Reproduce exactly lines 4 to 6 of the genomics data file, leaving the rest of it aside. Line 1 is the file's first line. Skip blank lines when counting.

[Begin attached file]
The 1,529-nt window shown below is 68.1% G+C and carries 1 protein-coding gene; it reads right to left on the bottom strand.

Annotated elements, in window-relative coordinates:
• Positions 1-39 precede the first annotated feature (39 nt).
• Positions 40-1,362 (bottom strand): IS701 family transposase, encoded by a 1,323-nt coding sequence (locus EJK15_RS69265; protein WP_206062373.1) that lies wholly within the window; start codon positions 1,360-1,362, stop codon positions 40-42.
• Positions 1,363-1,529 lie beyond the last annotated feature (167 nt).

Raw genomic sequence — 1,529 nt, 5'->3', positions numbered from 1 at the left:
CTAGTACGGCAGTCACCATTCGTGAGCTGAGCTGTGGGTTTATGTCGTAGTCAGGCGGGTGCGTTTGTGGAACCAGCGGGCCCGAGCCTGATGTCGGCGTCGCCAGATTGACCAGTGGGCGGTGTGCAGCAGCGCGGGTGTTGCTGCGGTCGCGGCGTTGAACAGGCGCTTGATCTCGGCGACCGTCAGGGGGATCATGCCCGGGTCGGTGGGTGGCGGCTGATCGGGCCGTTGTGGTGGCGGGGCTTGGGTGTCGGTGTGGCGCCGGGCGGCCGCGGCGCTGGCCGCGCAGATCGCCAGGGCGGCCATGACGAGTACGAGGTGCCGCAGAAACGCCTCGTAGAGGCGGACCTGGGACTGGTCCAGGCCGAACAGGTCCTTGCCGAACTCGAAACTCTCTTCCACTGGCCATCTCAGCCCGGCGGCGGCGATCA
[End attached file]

• Positions 40-1,362 (bottom strand): IS701 family transposase, encoded by a 1,323-nt coding sequence (locus EJK15_RS69265; protein WP_206062373.1) that lies wholly within the window; start codon positions 1,360-1,362, stop codon positions 40-42.
• Positions 1,363-1,529 lie beyond the last annotated feature (167 nt).

Raw genomic sequence — 1,529 nt, 5'->3', positions numbered from 1 at the left: